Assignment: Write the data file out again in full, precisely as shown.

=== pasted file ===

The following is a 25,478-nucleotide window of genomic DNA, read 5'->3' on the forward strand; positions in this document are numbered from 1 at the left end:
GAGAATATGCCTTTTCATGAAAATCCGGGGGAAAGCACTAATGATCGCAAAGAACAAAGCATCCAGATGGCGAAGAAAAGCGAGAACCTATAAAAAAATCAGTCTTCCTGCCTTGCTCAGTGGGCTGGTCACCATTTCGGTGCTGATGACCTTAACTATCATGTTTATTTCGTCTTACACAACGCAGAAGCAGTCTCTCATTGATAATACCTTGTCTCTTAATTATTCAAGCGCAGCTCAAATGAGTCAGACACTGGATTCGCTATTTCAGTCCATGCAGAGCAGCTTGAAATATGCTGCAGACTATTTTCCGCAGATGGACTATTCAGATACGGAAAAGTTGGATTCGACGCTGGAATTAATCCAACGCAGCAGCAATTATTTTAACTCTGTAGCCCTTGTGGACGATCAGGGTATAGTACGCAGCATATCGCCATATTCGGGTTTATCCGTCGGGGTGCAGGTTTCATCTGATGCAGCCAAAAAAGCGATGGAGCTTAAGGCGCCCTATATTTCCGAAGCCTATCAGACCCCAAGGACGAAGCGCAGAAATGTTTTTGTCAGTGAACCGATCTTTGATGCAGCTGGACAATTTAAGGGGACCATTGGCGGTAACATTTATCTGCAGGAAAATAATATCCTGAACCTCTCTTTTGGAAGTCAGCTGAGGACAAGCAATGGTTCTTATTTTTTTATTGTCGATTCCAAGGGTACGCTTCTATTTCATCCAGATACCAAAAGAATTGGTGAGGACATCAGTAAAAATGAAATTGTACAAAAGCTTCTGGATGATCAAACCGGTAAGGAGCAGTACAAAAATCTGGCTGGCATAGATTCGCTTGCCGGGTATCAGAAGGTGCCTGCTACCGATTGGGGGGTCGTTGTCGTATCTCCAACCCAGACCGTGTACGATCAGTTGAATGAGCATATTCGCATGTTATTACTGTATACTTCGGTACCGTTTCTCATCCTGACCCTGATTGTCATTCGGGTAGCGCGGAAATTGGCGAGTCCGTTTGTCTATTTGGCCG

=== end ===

The following is a 25,478-nucleotide window of genomic DNA, read 5'->3' on the forward strand; positions in this document are numbered from 1 at the left end:
GAGAATATGCCTTTTCATGAAAATCCGGGGGAAAGCACTAATGATCGCAAAGAACAAAGCATCCAGATGGCGAAGAAAAGCGAGAACCTATAAAAAAATCAGTCTTCCTGCCTTGCTCAGTGGGCTGGTCACCATTTCGGTGCTGATGACCTTAACTATCATGTTTATTTCGTCTTACACAACGCAGAAGCAGTCTCTCATTGATAATACCTTGTCTCTTAATTATTCAAGCGCAGCTCAAATGAGTCAGACACTGGATTCGCTATTTCAGTCCATGCAGAGCAGCTTGAAATATGCTGCAGACTATTTTCCGCAGATGGACTATTCAGATACGGAAAAGTTGGATTCGACGCTGGAATTAATCCAACGCAGCAGCAATTATTTTAACTCTGTAGCCCTTGTGGACGATCAGGGTATAGTACGCAGCATATCGCCATATTCGGGTTTATCCGTCGGGGTGCAGGTTTCATCTGATGCAGCCAAAAAAGCGATGGAGCTTAAGGCGCCCTATATTTCCGAAGCCTATCAGACCCCAAGGACGAAGCGCAGAAATGTTTTTGTCAGTGAACCGATCTTTGATGCAGCTGGACAATTTAAGGGGACCATTGGCGGTAACATTTATCTGCAGGAAAATAATATCCTGAACCTCTCTTTTGGAAGTCAGCTGAGGACAAGCAATGGTTCTTATTTTTTTATTGTCGATTCCAAGGGTACGCTTCTATTTCATCCAGATACCAAAAGAATTGGTGAGGACATCAGTAAAAATGAAATTGTACAAAAGCTTCTGGATGATCAAACCGGTAAGGAGCAGTACAAAAATCTGGCTGGCATAGATTCGCTTGCCGGGTATCAGAAGGTGCCTGCTACCGATTGGGGGGTCGTTGTCGTATCTCCAACCCAGACCGTGTACGATCAGTTGAATGAGCATATTCGCATGTTATTACTGTATACTTCGGTACCGTTTCTCATCCTGACCCTGATTGTCATTCGGGTAGCGCGGAAATTGGCGAGTCCGTTTGTCTATTTGGCCG